Our next case Brenner v IRS US Tax Court (2001) introduces us to Andrew Brenner employee of Nomura Securities from 1987 to his termination in May of 1996. Brenner sued Nomura and eventually settled in 1998 for $1.9M. In 1997, Brenner deducted $215,354 worth of legal fees as a miscellaneous itemized deduction under Section 67. But in 1999 he filed an amended return on advice of his accountants claiming his legal fees were part of his company corporate plan under IRS Section 62 and Regulations 1.62, which allowed that his legal fees be directly deducted as an offset to his $1.9 settlement income. The IRS audited and disallowed the adjusted the legal fees back to what they were on his original return claiming that Nomura was Brenner’s employer. Brenner appealed to US Tax Court in Brenner v IRS US Tax Court (2001)and Judge Halpern easily found for the Government because no lawyer’s bill was ever submitted to Nomura, and no itemization of specific bills or invoices was ever substantiated under Section 162-2(e)(3). Because Brenner did not provide the required documents to comply with Section 1.62-(2)(e)(3), Brenner’s only recourse was to deduct the legal fees under Section 67 as a miscellaneous itemized unreimbursed employee business expense on Schedule A of the original return as filed. IRS Wins Brenner Loses.
Our final case is Butler v IRS US Tax Court (1997). The facts are simple. Butler purchased a farm in California and became involved with various law suits over water rights to protect and defend the title to his farm. Butler deducted his legal fees in 1991 1992 and 1993 under Section 162. The IRS audited disallowing all legal fees claiming the farm was not engaged in for profit within the meaning of Section 183, and therefore not deductible or in the alternative under Section 263 the legal fees were capital in nature to protect the title to the property and were also not deductible. Butler appealed to US Tax Court in Butler v IRS US Tax Court (1997). Butler claimed that at the legal fees where business expenses under Section 162 or in the alternative itemized deductions under Section 212 to protect is investment in the farm. Judge Gerger finds easily for the Government because Butler did not work the farm full time and that Butler lacked a profit motive. Therefore under Section 183 no legal fees could be deducted either under Section 162 or in the alternativeSection 212. IRS Wins Butler loses.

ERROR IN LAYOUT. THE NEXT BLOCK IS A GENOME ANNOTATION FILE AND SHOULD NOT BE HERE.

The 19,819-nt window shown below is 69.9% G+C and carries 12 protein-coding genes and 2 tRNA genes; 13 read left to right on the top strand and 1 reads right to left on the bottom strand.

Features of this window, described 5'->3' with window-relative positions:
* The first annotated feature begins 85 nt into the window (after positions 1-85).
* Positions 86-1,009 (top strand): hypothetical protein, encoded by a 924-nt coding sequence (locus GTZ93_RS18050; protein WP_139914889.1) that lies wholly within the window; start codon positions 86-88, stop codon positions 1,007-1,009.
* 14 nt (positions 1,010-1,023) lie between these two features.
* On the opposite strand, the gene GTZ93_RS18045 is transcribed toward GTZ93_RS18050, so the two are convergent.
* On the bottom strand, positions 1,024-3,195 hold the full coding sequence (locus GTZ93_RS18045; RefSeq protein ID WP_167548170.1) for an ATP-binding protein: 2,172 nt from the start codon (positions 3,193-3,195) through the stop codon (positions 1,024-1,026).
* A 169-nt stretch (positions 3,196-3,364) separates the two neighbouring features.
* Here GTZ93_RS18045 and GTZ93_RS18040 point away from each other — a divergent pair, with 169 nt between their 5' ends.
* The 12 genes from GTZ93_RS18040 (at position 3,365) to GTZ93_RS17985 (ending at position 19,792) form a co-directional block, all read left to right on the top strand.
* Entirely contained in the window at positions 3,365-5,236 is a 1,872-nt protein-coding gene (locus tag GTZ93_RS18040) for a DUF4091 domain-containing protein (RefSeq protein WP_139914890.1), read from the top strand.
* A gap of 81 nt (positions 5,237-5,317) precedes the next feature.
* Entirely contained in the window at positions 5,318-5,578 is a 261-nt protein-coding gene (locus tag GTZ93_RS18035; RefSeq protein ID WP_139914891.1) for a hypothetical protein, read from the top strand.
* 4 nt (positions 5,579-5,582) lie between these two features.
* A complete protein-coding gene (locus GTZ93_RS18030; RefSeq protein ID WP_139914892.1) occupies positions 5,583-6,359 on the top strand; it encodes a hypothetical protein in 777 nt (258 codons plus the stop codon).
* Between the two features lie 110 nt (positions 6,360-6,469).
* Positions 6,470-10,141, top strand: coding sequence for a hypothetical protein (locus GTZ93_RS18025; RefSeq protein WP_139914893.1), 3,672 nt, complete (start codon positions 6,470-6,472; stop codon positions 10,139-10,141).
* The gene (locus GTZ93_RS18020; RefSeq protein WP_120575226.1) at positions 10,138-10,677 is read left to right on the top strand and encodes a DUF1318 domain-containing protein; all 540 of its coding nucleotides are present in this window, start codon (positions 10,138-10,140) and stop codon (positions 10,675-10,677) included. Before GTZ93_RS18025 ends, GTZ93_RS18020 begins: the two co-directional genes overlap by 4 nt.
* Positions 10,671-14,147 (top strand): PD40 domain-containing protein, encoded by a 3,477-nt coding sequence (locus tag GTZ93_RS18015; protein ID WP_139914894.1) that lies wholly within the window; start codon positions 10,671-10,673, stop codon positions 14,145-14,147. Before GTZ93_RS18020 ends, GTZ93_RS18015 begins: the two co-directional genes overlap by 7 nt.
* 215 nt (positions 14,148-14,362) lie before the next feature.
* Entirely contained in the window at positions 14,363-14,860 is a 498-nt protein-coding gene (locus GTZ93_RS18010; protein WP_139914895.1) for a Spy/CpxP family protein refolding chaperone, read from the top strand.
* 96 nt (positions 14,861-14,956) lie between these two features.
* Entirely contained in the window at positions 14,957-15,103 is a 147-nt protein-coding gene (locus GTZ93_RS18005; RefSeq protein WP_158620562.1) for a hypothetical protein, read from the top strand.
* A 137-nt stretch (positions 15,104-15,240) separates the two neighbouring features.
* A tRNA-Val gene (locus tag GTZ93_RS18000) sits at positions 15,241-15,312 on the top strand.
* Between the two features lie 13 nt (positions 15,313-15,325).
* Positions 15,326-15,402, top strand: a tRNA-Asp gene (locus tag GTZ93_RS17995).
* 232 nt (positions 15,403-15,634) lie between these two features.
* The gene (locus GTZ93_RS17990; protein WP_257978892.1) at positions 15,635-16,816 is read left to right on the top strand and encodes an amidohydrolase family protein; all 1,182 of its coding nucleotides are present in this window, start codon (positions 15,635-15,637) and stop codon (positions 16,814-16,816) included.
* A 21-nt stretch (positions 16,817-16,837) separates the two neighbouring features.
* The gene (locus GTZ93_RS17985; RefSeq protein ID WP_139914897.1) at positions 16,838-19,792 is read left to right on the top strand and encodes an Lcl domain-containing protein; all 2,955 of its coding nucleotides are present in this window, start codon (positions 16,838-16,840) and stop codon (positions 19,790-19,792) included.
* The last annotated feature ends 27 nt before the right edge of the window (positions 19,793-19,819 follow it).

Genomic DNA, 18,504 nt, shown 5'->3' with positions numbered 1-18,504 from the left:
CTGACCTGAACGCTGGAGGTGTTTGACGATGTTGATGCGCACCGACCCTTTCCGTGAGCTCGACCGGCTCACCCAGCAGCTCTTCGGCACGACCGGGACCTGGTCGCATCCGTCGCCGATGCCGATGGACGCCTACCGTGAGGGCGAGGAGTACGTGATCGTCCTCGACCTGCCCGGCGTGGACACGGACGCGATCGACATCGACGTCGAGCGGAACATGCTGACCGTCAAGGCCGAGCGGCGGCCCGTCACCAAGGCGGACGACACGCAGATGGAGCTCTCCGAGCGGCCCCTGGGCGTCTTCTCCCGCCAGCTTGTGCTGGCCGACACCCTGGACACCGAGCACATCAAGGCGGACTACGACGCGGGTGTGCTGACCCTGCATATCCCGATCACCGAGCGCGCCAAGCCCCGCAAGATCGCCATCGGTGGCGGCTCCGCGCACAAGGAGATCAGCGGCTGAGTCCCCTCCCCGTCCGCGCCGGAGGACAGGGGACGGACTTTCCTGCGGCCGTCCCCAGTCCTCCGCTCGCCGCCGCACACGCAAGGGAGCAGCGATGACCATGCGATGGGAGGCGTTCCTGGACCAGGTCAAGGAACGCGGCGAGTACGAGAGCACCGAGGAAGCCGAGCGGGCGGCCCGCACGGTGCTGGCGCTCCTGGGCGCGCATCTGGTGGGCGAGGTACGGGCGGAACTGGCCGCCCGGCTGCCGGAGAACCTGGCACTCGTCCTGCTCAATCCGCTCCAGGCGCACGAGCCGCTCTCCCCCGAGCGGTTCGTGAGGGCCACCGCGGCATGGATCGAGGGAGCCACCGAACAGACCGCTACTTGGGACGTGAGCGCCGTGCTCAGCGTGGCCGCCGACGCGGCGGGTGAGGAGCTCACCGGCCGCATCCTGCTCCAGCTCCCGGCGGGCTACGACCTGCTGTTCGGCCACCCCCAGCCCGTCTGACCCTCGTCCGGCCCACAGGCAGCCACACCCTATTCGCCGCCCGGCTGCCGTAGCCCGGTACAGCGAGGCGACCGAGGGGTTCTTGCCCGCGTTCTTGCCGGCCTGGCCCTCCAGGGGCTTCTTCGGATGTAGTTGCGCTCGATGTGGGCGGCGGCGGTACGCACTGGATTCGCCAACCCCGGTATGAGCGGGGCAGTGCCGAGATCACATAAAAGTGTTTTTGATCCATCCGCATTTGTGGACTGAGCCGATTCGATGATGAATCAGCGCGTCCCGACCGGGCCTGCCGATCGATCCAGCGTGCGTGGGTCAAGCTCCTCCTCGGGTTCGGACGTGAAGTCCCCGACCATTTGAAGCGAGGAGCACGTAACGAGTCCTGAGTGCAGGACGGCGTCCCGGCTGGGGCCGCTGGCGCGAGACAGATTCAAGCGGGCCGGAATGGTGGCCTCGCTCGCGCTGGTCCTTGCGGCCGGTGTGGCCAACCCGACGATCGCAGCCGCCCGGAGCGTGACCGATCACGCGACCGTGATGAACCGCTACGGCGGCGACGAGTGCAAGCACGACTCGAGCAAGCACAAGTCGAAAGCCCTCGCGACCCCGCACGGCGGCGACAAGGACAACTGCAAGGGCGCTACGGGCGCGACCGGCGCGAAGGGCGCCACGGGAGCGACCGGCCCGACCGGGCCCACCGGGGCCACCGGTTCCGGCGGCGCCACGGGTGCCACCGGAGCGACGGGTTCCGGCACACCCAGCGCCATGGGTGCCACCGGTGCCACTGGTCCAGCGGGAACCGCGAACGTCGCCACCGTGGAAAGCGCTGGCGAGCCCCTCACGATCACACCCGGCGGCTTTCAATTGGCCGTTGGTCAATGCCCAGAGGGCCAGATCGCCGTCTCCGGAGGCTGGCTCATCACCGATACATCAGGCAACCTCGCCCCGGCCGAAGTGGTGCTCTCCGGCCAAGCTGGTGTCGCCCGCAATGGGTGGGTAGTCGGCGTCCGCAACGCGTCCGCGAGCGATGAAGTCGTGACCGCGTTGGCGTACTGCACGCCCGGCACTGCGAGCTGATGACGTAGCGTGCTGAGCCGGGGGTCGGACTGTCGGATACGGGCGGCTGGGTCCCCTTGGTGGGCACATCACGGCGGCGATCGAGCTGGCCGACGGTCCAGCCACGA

As you can see, the US Tax Court does not allow legal fees to be deducted on your tax return unless you have well document legal invoices, a business connection under Section 162, unreimbursed employer expense under Section 67, or a clearly set up contemporaneous set of facts and evidence to prove the legal fees you paid to an attorney protected your income producing investment under Section 212. So how can you win an IRS Legal Fee Audit? First make sure you legal invoices are all specific enough to connect the legal service provided to the appropriate Code Section eitherCode Section 162, Section 67 or Section 212. Second make sure you retain a tax attorney to create contemporaneous documentation to insert into your tax return before you file to make sure the Government has disclosure of under what Section of the IRS Code you are claiming your legal fee deduction. Finally obtain from your trial attorney before you pay them their opinion on whether or not their legal fee is tax deductible. If they don’t know, perhaps they can retain a tax attorney to give her opinion prior to commencing litigation. You will be glad you did years later when the Government comes knocking on your door to commence an IRS Legal Fee Audit.
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Chris Moss CPA Tax Attorney